Net Lease Property Value Drivers

Net Lease Property Value Drivers

This article discusses various factors that affect the value of net lease real estate investments. I’ve grouped the valuation topics into three main groups, 1) The Real Estate (the property itself), 2) The Tenant, and 3) The Lease.

The Real Estate

  • Location:
    • Visibility
    • Access
    • Traffic count
    • Demographics
  • Building age and condition
  • Risk and opportunity:
    • Usability of property for another tenant
    • Highest and best use (redevelopment)

The Tenant

  • Credit strength
  • Store sales volume

The Lease

  • Term remaining on lease
  • Lease rate in relation to market rate
  • Increases of lease rate
  • Owner responsibilities (gross lease vs NN vs NNN)

The Real Estate

Location:

Investors of net lease properties are seeking safety and opportunity. A good location can offer both. A bad location can offer the opposite. Here are some brief descriptions of good and bad locations.

Visibility: First row visibility (not one or two parcels behind other properties) with good topology (not down in a hole).

Access: Easy entry and exit (perhaps at a traffic light). Left and right turns in and out of the property (no limitations on left turns in or out due to divided highways or other road conditions). If the property can catch all passing traffic with ease, it’s going to be a more successful commercial property. If it has ingress-egress issues, it could struggle.

Traffic count: The department of transportation continually updates traffic counts at various points along many roadways. Average Daily Traffic (ADT) is a key indicator of a property’s viability for commercial use.

Demographics: What is the population within the immediate area, and what level of affluence does this population possess? Measuring these factors at a 1, 3 and 5 mile radius from the property is the common measure. A property that has 20,000 people living within 3 miles, with an average household income of, say, $80,000 is going to be much more valuable in most cases than a similar property with 10,000 residents within 3 miles earning an average of $50,000.

Building age and condition:

This one is obvious. A brand-new building built with modern construction techniques and materials is more desirable and therefore more valuable than a 40-year-old building nearing the end of its useful life.

Risk and opportunity:

Ultimately an investment purchaser needs to understand the viability of the property knowing that the current tenant will eventually vacate the property.

Although net leases are typically 10+ years long and the types of tenants occupying the buildings are credit rated and strong, there is always a risk of a tenant loss. Recent high-profile bankruptcies include Payless Shoes, Sears & Kmart, Charlotte Russe, Mattress Firm and many others just in the last year. A bankrupt tenant can result in an immediate vacancy for the property owner.

For some investors, the stability of the current tenant is at the top of their list of evaluation points. They’re underwriting their acquisition based on the current lease terms and want to keep their tenant for the duration of their ownership tenure. Other opportunistic investors look beyond the current tenant and lease already in place and are seeking opportunities for redevelopment of the site to its highest and best use, or upgrades to their tenant and/or lease terms, and ultimately increases to the net income, all of which can offer greater opportunity.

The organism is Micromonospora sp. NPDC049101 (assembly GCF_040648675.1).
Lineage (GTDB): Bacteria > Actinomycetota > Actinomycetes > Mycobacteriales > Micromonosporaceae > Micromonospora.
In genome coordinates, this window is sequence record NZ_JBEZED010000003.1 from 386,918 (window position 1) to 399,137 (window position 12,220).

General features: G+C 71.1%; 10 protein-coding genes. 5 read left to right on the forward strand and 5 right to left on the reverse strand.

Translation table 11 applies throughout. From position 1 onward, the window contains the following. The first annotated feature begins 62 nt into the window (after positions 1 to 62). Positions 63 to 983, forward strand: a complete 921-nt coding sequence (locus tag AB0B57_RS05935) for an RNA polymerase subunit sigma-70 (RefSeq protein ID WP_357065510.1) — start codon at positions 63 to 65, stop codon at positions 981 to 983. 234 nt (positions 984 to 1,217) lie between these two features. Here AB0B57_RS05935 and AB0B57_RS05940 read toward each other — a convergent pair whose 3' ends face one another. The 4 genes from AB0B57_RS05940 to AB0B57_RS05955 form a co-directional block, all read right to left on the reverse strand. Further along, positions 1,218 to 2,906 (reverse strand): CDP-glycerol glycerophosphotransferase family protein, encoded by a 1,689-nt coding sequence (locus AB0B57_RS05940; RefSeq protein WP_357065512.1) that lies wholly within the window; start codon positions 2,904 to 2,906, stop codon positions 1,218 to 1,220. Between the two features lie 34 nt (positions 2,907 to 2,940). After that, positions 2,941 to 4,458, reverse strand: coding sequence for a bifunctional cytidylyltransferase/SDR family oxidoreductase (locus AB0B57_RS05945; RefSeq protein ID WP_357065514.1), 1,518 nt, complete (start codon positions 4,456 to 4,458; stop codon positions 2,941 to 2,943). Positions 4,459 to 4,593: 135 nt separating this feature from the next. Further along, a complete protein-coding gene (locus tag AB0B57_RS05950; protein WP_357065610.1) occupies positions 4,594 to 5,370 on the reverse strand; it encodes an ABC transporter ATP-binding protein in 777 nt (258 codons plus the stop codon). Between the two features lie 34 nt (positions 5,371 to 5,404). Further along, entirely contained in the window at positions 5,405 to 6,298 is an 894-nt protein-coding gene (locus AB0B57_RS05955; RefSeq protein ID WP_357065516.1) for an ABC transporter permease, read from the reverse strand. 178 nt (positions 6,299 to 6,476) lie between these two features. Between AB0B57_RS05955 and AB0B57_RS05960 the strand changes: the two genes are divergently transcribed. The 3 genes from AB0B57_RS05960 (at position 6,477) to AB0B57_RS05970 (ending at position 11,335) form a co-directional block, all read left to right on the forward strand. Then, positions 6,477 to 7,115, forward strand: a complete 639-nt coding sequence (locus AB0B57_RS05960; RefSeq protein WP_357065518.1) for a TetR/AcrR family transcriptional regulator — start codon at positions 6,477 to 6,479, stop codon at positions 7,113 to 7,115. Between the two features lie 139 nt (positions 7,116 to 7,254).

This is when all of “The Real Estate” factors described above become so important. A quality property’s viability and demand from other similar tenants will save the day. A highly graded property can survive, if not thrive when a tenant vacates unexpectedly. New tenants will be waiting to take occupancy, many times at higher lease rates. On the flipside, a low-quality piece of real estate that happens to have a good net lease tenant in place can go from being a highly prized investment to a vacant liability overnight if a tenant unexpectedly vacates or chooses not to renew their lease.

The Tenant

Credit strength:

The most sought-after net lease investments are properties occupied by large national chain retail tenants or other large organizations with investment grade credit ratings. Three top agencies deal in credit ratings: Moody’s, Standard & Poor’s (S&P’s), and Fitch Ratings. Each of these agencies aims to provide a rating system to help investors determine the risk associated with investing in a specific company, investing instrument or market. The better the credit rating of the tenant, the safer the investment.

Many investment firms won’t invest in a net lease property if the tenant doesn’t have a credit rating. There are many single tenant net lease investments that are leased to companies with no credit rating. For example, a small local franchisee, or a company that just isn’t large enough to be on the credit agencies’ radar. These companies may be strong and healthy, but without an investment grade rating, many investors won’t invest.

Therefore, the highest demand and highest prices are paid for properties occupied by the strongest credit-rated tenants. Properties with weaker or smaller tenants may still be good investments but will have to offer a higher return rate (lower price) to offset the risk to the investor.

Store sales:

For retail properties, such as an automotive shop or restaurant, the store sales volume and overall performance should be evaluated to gauge the strength of the investment, and the likelihood that the tenant will continue to renew its lease. Many leases allow a landlord to request store sales reports from their tenant. Some investment buyers won’t buy a property without this data.

Each industry and retail type are different and have their own averages and benchmarks to determine what are “good” or “bad” sales numbers. A deeper knowledge of each sector is needed to gauge and compare the sales reports once they’re obtained.

The Lease

Remaining Lease Term: